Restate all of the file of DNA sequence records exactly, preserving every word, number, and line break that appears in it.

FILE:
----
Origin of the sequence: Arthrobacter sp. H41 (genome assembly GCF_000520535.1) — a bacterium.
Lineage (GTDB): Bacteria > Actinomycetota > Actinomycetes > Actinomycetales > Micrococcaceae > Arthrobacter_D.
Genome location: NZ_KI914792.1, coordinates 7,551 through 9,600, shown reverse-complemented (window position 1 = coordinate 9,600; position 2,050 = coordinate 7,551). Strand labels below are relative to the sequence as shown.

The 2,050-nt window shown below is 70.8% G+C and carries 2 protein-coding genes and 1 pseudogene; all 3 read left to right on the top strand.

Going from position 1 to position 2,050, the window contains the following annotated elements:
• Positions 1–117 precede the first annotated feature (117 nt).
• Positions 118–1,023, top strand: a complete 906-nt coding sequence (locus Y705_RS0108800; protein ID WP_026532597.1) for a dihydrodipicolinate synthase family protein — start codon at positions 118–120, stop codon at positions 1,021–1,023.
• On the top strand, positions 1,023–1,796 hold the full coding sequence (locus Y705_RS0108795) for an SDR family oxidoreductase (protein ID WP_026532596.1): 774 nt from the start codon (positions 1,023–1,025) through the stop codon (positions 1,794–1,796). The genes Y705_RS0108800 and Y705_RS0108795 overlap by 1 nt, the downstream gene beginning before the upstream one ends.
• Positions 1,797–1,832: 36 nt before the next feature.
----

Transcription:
Origin of the sequence: Arthrobacter sp. H41 (genome assembly GCF_000520535.1) — a bacterium.
Lineage (GTDB): Bacteria > Actinomycetota > Actinomycetes > Actinomycetales > Micrococcaceae > Arthrobacter_D.
Genome location: NZ_KI914792.1, coordinates 7,551 through 9,600, shown reverse-complemented (window position 1 = coordinate 9,600; position 2,050 = coordinate 7,551). Strand labels below are relative to the sequence as shown.

The 2,050-nt window shown below is 70.8% G+C and carries 2 protein-coding genes and 1 pseudogene; all 3 read left to right on the top strand.

Going from position 1 to position 2,050, the window contains the following annotated elements:
• Positions 1–117 precede the first annotated feature (117 nt).
• Positions 118–1,023, top strand: a complete 906-nt coding sequence (locus Y705_RS0108800; protein ID WP_026532597.1) for a dihydrodipicolinate synthase family protein — start codon at positions 118–120, stop codon at positions 1,021–1,023.
• On the top strand, positions 1,023–1,796 hold the full coding sequence (locus Y705_RS0108795) for an SDR family oxidoreductase (protein ID WP_026532596.1): 774 nt from the start codon (positions 1,023–1,025) through the stop codon (positions 1,794–1,796). The genes Y705_RS0108800 and Y705_RS0108795 overlap by 1 nt, the downstream gene beginning before the upstream one ends.
• Positions 1,797–1,832: 36 nt before the next feature.